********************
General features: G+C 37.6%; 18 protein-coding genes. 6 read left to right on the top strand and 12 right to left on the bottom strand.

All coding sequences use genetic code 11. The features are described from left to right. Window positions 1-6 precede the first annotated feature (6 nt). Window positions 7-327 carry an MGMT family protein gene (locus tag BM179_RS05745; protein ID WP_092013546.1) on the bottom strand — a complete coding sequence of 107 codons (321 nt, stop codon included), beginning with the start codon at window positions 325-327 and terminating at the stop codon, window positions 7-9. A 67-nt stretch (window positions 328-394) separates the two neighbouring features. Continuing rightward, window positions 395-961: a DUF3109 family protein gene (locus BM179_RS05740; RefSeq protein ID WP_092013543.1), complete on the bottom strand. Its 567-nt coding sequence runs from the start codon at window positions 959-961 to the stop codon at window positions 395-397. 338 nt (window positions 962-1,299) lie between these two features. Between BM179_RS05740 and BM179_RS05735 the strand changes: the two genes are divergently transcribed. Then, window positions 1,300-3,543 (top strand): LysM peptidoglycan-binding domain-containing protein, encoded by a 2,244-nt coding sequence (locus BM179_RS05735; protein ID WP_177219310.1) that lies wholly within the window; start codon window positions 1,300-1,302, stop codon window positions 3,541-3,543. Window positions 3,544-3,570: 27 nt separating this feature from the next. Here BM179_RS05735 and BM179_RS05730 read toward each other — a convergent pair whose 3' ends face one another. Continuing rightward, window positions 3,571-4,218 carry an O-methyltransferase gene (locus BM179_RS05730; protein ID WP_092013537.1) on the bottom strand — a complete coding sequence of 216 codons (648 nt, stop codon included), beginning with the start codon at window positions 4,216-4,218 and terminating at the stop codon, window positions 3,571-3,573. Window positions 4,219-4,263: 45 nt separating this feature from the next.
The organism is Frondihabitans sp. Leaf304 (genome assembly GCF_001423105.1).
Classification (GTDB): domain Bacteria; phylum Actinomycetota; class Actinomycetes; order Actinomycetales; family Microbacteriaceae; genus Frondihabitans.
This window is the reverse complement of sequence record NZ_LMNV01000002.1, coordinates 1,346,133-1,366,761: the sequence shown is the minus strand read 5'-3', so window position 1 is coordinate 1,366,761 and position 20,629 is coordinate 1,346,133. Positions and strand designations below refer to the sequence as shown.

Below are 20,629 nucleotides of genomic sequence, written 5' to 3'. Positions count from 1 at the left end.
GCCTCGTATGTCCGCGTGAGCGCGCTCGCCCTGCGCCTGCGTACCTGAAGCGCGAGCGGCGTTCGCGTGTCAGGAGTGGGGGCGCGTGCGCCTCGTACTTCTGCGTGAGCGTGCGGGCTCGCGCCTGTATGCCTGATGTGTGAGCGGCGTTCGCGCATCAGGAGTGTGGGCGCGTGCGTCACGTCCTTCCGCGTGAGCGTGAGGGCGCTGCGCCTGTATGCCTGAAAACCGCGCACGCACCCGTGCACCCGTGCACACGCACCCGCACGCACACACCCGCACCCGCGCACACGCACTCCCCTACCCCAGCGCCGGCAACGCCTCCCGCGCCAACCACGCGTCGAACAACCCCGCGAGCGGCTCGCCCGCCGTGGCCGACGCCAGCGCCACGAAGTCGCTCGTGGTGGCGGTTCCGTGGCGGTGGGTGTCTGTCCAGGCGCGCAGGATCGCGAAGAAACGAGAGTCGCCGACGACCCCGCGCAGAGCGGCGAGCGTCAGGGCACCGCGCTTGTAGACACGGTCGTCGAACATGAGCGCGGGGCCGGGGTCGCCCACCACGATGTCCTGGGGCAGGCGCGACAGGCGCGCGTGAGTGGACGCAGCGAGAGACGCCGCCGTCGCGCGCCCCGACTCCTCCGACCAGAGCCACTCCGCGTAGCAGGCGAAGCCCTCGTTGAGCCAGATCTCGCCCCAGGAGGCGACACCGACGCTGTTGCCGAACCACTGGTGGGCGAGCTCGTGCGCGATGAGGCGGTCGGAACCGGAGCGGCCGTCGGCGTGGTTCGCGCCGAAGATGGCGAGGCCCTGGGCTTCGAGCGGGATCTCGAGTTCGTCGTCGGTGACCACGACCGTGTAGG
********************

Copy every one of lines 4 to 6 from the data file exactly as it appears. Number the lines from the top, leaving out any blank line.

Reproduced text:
Classification (GTDB): domain Bacteria; phylum Actinomycetota; class Actinomycetes; order Actinomycetales; family Microbacteriaceae; genus Frondihabitans.
This window is the reverse complement of sequence record NZ_LMNV01000002.1, coordinates 1,346,133-1,366,761: the sequence shown is the minus strand read 5'-3', so window position 1 is coordinate 1,366,761 and position 20,629 is coordinate 1,346,133. Positions and strand designations below refer to the sequence as shown.

Below are 20,629 nucleotides of genomic sequence, written 5' to 3'. Positions count from 1 at the left end.